Their stars aligned in 2016 when Jafa was busy piecing together a bunch of video clips and stills he'd harvested from the internet. In the spirit of Schwitters, they were fragments of stuff that had caught his eye, which he thought could be seen differently, or just seen, if structured into a coherent form from a dense mass of footage: carved out like a sculpture.

The images the Mississippi-born, architect-trained Jafa selected, coalesced into a melancholic meditation on the African American experience.

There's a clip of Barack Obama singing Amazing Grace at a service for Reverend Clementa Pinckney, who was murdered in Charleston in 2015. That lasts a few seconds. Then, a little boy slaps his mother's face and shouts, "Mummy, wake up!", Michael Jordan is on court, a young woman twerks, Martin Luther King smiles, the molten surface of the sun burns, The Notorious B.I.G raps; all of this and much more in a seven-minute-plus compilation regularly interspersed with shocking scenes of police and racists brutally assaulting black citizens.

Image copyright Getty Images
Image caption Arthur Jafa says when "black people were brought to the Americas we were not understood to be human beings, we were understood to be things"

Jafa had the video close to finished when he sat down one evening to watch Saturday Night Live, with Kanye West as the musical guest. The second number he performed, accompanied by a large choir, was the gospel-inflected Ultralight Beam. Jafa was astonished by it: a masterpiece, he thought - immediately adding it to his film. He was struck by how well it fitted, not only the mood, but also the selected images. Job done.

He called his completed work Love is the Message, The Message is Death and showed it to his friend Kahlil Joseph, who showed it at the Underground Museum in LA, and then at Art Basle in Switzerland, where the gallerist Gavin Brown saw it, and showed it in New York, at which point a video Jafa was originally going to simply upload to YouTube was re-contextualised as a museum-quality work of art and quickly became an icon of the age.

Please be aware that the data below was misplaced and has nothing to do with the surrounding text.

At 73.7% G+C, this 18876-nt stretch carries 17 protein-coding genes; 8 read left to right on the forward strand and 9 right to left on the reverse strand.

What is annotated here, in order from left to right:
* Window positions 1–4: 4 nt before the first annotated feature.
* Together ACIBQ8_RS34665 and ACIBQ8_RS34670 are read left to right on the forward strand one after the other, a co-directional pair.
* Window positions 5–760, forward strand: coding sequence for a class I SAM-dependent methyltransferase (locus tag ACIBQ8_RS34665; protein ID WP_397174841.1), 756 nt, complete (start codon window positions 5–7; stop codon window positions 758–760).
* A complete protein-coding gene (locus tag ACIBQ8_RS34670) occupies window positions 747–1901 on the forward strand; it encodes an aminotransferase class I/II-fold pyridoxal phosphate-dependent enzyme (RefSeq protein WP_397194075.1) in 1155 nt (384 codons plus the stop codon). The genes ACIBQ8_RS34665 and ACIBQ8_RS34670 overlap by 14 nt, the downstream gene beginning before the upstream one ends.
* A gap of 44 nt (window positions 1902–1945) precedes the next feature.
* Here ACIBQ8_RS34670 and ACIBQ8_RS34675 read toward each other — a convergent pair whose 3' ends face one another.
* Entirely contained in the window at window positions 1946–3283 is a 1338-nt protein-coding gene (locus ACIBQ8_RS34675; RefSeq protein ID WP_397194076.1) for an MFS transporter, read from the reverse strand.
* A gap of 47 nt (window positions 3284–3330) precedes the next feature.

Maybe the same would have happened if Jafa had posted it online, but I wouldn't bet on it.

Image copyright Courtesy the artist and Gavin Brown's enterprise
Image caption A moment from Love is the Message, The Message is Death (2016) by Jafa who says his goal is "to make black cinema with the power, beauty, and alienation of black music"

As with Kurt Schwitters, Arthur Jafa was sourcing seemingly random, buried or discarded entities that had unconsciously caught his eye, and bringing them to the surface where they could be seen. Unlike Schwitters, he was doing it with images that wouldn't have existed in the German's time or even a decade or so ago.

The smart-phone films of police brutality have only become possible because of 21st Century technology. Before the ever-present camera-phone existed, extreme and illegal acts of violence perpetrated by officers of the law were mostly unrecorded and therefore open to debate.

They're not any more.

Love is the Message, The Message is Death is an artwork crafted from this new medium, which presents a view of the world that has never, could never, have been seen before. Last weekend it was simultaneously shown by 13 museums across the globe on their websites.

On Tuesday Kanye West posted Wash Us In The Blood, a single from his forthcoming album God's Country, with a video by Jafa.